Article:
The Pacific Northwest is one of the most diverse and bountiful bioregions in North America, and encompasses hundreds of varieties of edible plants, fishes and animals. The peoples native to these lands consider this affluence “food gifts.” Historically, they were the benefactors of extensive cultural knowledge about their foods which had been handed down from generation to generation.
|Muckleshoot Tribal School Hallway|
Much of that heritage was lost when they were forced to live on reservations and attend boarding schools in a tragic attempt to destroy their culture. Children were not allowed to speak their own languages. And while being cut off from their traditional foods and cultural wisdom, they were provided with denatured, industrialized commodities for consumption. Today, health issues such as diabetes and substance abuse are the bane of their communities.
Food activist Michael Pollan effectively pinpoints the industrialization of food as a fundamental factor in the escalation of chronic diseases of the 20th and 21st centuries in his 2008 bestselling book, In Defense of Food: An Eater’s Manifesto:
Chronic diseases that now kill most of us can be traced directly to the industrialization of our food: the rise of highly processed foods and refined grains; the use of chemicals to raise plants and animals in huge monocultures; the superabundance of cheap calories of sugar and low quality fat produced by modern agriculture; and the narrowing of biological diversity of the human diet to a tiny handful of staple crops … Early in the 20th century a group of doctors noted that when people gave up their traditional ways of eating and adopted the modern Western diet they developed modern diseases, including obesity, diabetes, cardiovascular disease, and cancer. Traditional food diets all over the world were linked with low incidence of chronic disease and greater health.
|Illustration: Heidi Bohan from her book, Pacific Northwest Seasonal Rounds Calendar|
Regional archaeological projects have uncovered evidence that 200 years ago, and before European contact, chronic disease did not exist in North America. The drastic changes in diet and lifestyle since have taken a huge toll on the native peoples. But instead of relying exclusively on modern pharmaceutically based medical practices to address their health issues, decisive action has been taken “to improve individual, family, and community wellness by reviving their communities’ traditional foods.” Today, ancestral knowledge of how to live in partnership with the land has begun to find reconnection with the spirit of the people who have survived great hardship.
The Northwest Indian College became involved and helped to facilitate the Traditional Foods of Puget Sound Project. This and other programs have helped to bring native students together with their greater community of elders, cultural specialists, and local plant experts to restore and increase knowledge and understanding of indigenous foods and medicines. Their goals were to improve the overall health and well-being of the Pacific Northwest tribes by increasing access to traditional foods, food-related exercise, community interactions, and pride for their traditional knowledge and culture.
Elaine “Doy” Sandoval and Valerie Segrest
Most of all the emphasis of the movement was for the people to improve their own health, the health of their community, and the health of the land that supports them.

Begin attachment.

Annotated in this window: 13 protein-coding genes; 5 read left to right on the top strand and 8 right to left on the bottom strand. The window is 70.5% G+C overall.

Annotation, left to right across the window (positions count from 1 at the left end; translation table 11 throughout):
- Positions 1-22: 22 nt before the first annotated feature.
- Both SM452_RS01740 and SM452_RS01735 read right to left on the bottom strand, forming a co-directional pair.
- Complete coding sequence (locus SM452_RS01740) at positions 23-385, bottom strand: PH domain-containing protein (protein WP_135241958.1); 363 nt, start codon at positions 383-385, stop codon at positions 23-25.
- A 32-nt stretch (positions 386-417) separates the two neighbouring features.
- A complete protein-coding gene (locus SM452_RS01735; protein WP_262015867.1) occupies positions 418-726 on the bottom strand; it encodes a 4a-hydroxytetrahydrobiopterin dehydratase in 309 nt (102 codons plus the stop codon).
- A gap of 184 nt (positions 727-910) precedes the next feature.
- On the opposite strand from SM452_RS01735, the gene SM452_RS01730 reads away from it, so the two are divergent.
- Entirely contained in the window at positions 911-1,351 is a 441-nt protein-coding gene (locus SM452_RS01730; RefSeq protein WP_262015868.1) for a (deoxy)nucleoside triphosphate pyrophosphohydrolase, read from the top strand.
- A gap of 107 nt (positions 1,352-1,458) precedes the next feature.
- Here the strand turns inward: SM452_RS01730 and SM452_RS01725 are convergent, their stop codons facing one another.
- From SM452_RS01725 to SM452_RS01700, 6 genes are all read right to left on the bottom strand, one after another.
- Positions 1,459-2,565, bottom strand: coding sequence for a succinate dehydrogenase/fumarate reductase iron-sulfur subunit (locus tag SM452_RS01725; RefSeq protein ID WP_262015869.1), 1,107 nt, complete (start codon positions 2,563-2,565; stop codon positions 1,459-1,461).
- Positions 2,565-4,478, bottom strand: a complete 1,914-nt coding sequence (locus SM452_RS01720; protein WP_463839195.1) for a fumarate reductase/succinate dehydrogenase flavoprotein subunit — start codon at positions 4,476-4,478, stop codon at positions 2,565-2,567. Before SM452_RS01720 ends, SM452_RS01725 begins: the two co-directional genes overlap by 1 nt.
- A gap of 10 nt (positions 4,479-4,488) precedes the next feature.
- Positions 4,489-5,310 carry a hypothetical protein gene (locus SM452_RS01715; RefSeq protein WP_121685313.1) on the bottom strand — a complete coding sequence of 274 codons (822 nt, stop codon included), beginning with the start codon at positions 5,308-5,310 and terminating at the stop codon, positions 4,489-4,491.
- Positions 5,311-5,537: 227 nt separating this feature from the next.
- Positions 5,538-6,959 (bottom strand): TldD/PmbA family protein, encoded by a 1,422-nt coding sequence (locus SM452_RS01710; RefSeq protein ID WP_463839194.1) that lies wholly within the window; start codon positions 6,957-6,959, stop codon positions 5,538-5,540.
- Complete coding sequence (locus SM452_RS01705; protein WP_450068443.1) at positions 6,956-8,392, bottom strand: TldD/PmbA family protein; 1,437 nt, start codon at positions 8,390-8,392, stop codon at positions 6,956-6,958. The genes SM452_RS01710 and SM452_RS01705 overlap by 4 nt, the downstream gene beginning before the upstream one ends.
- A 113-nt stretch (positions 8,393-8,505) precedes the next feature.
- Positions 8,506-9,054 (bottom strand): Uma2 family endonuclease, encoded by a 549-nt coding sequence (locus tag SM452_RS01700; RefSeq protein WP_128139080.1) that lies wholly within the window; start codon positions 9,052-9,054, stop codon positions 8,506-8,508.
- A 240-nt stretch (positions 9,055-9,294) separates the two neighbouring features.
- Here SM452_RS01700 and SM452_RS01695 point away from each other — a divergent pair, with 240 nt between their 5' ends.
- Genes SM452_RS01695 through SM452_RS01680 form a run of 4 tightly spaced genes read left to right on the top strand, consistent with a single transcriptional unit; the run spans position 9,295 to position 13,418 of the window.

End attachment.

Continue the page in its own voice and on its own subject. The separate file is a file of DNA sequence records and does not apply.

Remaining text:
Prevention is also being addressed. Community nutritionist Valerie Segrest, member of the Muckleshoot tribe and Bastyr University graduate, is all about “getting connected to the source of food and rekindling our sense of place.” Along with the help of long time cook Elaine “Doy” Sandoval, she has helped to bring healthier and more nutritious foods into the new K-12 Muckleshoot Tribal School, an ecologically responsible compound of buildings that reflect and inspire their culture and traditions.
Every school day around 400 students are served hot breakfast and lunch on campus. A great deal of effort has been put into creating a healthy menu by preparing meals with natural ingredients, and making all foods from scratch — a revolutionary undertaking by the Tribal School cafeteria staff. In addition to providing a menu that includes traditional foods, students are also taught about their important health benefits in the classroom.
The logistics for preparing 800 meals a day can seem daunting and necessitate reexamining every aspect of preparation and procurement. In addressing the issue of traditional foods, Segrest encourages her people to look deeply at the source of the ingredients. She states:
|Native Landscapping at Muckleshoot Tribal School|
I cannot buy elk from the tribal hunters for the kids at the tribal school because of the laws that we have created at Muckleshoot. I have to purchase our food from big corporations instead of supporting our own tribal resources. It is time to restructure our community food system so that it will support the health of our people.
While reality TV celebrity chef Jamie Oliver makes headlines with drama-filled face-offs against large metropolitan school districts, this small, forwardthinking group of native and non-native peoples have come together quietly to lay the foundation for a healthier future. Combining traditional values with modern knowledge, ancient culture is being reintegrated into their daily lives. This not only helps to address current health issues, but creates a template for future generations.
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